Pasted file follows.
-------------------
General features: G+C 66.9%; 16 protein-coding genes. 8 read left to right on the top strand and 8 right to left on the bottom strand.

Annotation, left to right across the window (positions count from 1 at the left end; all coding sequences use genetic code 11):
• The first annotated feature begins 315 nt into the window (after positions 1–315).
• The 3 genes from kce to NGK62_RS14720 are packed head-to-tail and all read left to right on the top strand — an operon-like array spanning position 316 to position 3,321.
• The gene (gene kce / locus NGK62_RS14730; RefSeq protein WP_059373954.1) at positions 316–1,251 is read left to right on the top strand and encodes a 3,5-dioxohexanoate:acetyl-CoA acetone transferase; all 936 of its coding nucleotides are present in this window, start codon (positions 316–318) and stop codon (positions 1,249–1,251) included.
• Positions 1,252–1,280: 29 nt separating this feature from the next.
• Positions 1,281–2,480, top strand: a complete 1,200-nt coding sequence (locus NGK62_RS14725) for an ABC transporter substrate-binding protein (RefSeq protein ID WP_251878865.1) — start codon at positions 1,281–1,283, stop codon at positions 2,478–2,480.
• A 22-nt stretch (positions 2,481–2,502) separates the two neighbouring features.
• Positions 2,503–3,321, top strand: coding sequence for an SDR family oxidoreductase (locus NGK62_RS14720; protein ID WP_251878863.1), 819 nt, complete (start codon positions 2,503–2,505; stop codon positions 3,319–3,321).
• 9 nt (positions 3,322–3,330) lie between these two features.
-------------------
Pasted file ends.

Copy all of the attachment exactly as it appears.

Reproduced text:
General features: G+C 66.9%; 16 protein-coding genes. 8 read left to right on the top strand and 8 right to left on the bottom strand.

Annotation, left to right across the window (positions count from 1 at the left end; all coding sequences use genetic code 11):
• The first annotated feature begins 315 nt into the window (after positions 1–315).
• The 3 genes from kce to NGK62_RS14720 are packed head-to-tail and all read left to right on the top strand — an operon-like array spanning position 316 to position 3,321.
• The gene (gene kce / locus NGK62_RS14730; RefSeq protein WP_059373954.1) at positions 316–1,251 is read left to right on the top strand and encodes a 3,5-dioxohexanoate:acetyl-CoA acetone transferase; all 936 of its coding nucleotides are present in this window, start codon (positions 316–318) and stop codon (positions 1,249–1,251) included.
• Positions 1,252–1,280: 29 nt separating this feature from the next.
• Positions 1,281–2,480, top strand: a complete 1,200-nt coding sequence (locus NGK62_RS14725) for an ABC transporter substrate-binding protein (RefSeq protein ID WP_251878865.1) — start codon at positions 1,281–1,283, stop codon at positions 2,478–2,480.
• A 22-nt stretch (positions 2,481–2,502) separates the two neighbouring features.
• Positions 2,503–3,321, top strand: coding sequence for an SDR family oxidoreductase (locus NGK62_RS14720; protein ID WP_251878863.1), 819 nt, complete (start codon positions 2,503–2,505; stop codon positions 3,319–3,321).
• 9 nt (positions 3,322–3,330) lie between these two features.